Fighting for Fallujahs


When Iraq’s Prime Minister triumphantly announced the recent recapture of Fallujah, he told (commanded?) his countrymen to celebrate. As I stared at the photo of crumbled buildings and empty streets  I had to wonder, “Why on earth were people still fighting for Fallujah?”

Fallujah is a small city located about 50 miles west of Baghdad. It’s been around since Babylonian times but its population has never grown beyond 300,000; about the size of Birmingham, Alabama. The city, which has almost 200 mosques, has pretty much been a place for people to stop for gas, prayer, food or to stretch their legs on their way to Baghdad.

While the initial coalition invasion of Iraq left Fallujah mostly unscathed, rampant looting afterwards caused the city to descend into shambles with terrible, long-term consequences.

I’m pretty sure we all remember the scene in 2004 when a convoy of American contractors was attacked in Fallujah;  4 men killed, and their bodies hung from a bridge. Two major offensives to quell the uprising that followed left 100 Americans dead and over 1,000 injured.

Stability was eventually restored but then lost after the US pulled out of Iraq. Fallujah has been a battle ground ever since with ISIS finally being driven away just this month.

Maybe there is some strategic, cultural or emotional reason so many continue to fight and die for what was essentially a popular rest stop. I say “was” because a quick glance at the video coming out of that place reveals the incredible extent of the devastation that has befallen the city.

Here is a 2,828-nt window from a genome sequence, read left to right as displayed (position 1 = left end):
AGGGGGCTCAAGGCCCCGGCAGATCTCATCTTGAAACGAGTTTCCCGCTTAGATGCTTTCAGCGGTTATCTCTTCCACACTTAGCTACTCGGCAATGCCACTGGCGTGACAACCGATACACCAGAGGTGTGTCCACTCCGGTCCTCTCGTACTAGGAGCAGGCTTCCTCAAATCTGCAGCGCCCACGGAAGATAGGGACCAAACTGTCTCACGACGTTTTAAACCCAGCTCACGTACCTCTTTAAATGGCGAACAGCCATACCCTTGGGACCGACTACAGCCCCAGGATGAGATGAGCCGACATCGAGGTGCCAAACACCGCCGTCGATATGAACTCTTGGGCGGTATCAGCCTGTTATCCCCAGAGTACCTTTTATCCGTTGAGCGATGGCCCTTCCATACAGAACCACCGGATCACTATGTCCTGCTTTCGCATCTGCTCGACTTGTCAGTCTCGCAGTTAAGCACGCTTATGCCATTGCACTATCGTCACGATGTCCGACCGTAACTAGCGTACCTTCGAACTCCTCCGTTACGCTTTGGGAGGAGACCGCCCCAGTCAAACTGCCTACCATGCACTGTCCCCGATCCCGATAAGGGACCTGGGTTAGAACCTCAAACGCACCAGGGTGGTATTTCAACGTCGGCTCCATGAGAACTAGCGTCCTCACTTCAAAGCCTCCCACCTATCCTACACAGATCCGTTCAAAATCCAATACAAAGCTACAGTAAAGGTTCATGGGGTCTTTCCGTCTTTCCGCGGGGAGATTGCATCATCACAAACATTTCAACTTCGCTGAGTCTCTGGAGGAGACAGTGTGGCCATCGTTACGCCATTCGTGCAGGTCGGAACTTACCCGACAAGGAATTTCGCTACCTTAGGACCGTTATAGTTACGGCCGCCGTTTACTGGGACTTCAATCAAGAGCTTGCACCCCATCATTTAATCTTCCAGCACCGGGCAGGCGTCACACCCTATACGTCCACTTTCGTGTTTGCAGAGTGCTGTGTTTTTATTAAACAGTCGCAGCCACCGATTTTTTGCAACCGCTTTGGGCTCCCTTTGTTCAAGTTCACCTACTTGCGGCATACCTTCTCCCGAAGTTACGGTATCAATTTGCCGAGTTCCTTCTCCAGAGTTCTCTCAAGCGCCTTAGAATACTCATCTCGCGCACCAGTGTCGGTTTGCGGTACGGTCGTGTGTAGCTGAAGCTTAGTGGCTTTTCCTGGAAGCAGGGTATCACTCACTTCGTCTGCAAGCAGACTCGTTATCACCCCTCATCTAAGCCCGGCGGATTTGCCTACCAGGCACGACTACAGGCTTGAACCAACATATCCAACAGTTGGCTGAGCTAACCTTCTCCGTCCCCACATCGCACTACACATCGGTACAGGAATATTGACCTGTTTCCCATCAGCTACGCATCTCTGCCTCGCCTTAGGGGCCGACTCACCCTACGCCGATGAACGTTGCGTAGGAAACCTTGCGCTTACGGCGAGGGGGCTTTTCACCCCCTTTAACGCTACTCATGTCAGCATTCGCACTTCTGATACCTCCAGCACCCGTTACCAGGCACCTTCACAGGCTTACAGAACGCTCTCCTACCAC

So Fallujah has been “liberated” -yay, now what?

The more I thought about the insanity of it all, the more I was able to think of example after example of our own personal “Fallujahs.”

Relationships, jobs, ideas and goals..if we think about it, I’m sure we can all identify episodes in our lives when we have expended huge amounts of time, energy, resources and emotion trying to recapture, maintain or save something that was clearly not worth fighting for; something that was crushed beyond repair..





And yet we so often ignore reality, refuse to take a time-out, a moment to re-access the situation as it truly is and change strategies…but why?

Is it fear, embarrassment, pride or stubbornness? Sometimes, the ONLY thing that keeps us fighting for our Fallujahs is the fact that we have already invested so much- too much.

Hardly a good reason to keep at it, and yet this is exactly where we so often find ourselves..sacrificing it all, fighting for what no longer exists.






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